For the first two years, he worked under Raymond Capaldi, a tough taskmaster but one responsible for creating a kitchen full of passionate individuals. Calombaris was desperate to work for the Sofitel’s three-hatted Le Restaurant, which he finally got to do after two years of “hard graft and long hours”.

After his apprenticeship, he teamed up with Capaldi and the Sofitel’s executive sous chef Gary Mehigan to open Fenix, where he worked for two years. In his book, The Press Club, published by New Holland last year, Calombaris credits Capaldi with teaching him “how to think about food and become a visionary” while Mehigan taught him “how to be a manager”.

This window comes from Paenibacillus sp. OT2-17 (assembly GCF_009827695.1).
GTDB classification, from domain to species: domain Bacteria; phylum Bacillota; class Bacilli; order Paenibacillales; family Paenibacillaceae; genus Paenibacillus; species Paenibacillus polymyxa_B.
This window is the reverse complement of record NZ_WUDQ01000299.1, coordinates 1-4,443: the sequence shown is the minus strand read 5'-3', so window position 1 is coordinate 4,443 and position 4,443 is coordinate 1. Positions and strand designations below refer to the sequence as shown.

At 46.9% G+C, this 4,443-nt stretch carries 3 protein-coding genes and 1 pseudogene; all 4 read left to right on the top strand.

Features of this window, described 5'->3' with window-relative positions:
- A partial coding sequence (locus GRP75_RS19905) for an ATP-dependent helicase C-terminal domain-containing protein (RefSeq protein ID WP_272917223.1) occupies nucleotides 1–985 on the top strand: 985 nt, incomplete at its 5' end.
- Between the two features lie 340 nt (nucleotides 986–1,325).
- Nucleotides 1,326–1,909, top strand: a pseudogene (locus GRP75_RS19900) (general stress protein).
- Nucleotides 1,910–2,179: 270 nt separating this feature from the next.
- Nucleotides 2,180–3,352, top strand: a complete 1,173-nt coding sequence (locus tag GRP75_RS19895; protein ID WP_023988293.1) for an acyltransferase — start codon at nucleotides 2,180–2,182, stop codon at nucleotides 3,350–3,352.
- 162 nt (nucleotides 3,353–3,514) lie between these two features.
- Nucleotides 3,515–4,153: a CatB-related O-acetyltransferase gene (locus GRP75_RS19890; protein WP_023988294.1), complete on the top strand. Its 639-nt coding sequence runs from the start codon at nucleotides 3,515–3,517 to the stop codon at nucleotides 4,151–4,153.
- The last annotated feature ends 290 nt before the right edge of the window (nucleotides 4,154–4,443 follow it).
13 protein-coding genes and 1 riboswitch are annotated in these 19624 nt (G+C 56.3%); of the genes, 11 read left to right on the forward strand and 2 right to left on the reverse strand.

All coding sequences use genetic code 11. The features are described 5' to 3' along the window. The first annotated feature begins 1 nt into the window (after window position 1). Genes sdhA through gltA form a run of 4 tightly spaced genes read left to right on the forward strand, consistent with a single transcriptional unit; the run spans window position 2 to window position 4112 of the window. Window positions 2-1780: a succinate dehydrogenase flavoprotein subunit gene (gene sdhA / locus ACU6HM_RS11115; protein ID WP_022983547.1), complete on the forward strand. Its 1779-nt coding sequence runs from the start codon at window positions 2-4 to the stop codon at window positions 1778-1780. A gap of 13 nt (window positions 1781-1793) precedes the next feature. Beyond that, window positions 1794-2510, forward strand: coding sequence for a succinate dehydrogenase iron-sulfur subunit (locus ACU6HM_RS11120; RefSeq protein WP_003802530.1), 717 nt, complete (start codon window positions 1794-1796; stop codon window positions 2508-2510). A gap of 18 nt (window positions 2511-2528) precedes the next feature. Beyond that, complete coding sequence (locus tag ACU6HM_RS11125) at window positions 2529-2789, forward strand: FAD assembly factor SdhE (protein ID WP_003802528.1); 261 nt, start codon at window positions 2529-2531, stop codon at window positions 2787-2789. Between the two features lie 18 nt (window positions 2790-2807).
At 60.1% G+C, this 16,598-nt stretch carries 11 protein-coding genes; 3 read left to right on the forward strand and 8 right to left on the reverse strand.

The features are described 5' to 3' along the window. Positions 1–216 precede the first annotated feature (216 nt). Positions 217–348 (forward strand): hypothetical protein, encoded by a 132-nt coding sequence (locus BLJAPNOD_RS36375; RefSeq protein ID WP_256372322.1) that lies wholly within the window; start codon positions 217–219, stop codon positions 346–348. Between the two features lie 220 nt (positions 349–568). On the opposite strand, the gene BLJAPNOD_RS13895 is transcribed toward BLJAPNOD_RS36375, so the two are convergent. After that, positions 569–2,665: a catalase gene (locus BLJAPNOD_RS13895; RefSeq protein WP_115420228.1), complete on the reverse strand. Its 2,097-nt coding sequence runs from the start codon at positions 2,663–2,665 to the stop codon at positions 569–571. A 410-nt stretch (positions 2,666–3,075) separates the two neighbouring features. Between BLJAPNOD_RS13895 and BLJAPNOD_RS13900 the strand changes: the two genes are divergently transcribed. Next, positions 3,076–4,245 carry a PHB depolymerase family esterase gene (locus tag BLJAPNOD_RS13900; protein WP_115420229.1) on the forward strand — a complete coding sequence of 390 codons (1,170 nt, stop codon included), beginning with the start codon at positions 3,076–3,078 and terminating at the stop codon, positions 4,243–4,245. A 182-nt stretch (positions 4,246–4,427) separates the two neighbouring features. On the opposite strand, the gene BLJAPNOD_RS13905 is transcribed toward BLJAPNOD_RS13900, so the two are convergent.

“Ray and Gary let me bring out my own style ... I learnt a lot from those two men.”

He then took time out to compete in the Bocuse d’Or in Lyon, France. “It was an amazing experience to represent your country at that level, and to be in France amongst the best chefs in the world.”

On his return, he went to work at Reserve, in Melbourne’s Federation Square, where customers would fly in from all over the world to sample its unique brand of molecular gastronomy. It was his first “head chef gig” and at the age of 24, he won Young Chef of the Year, Best New Restaurant and two chef’s hats in The Age Good Food Guide.

But the venture was short lived and after two years, Calombaris had already decided he wanted to open his own place. He could not see the point in doing food that broke down barriers but that wasn’t financially viable. “At the end of the day, I wanted to cook food for the consumer, not for my ego. I took a turn in life where I wanted to go back to my culture and cuisine.”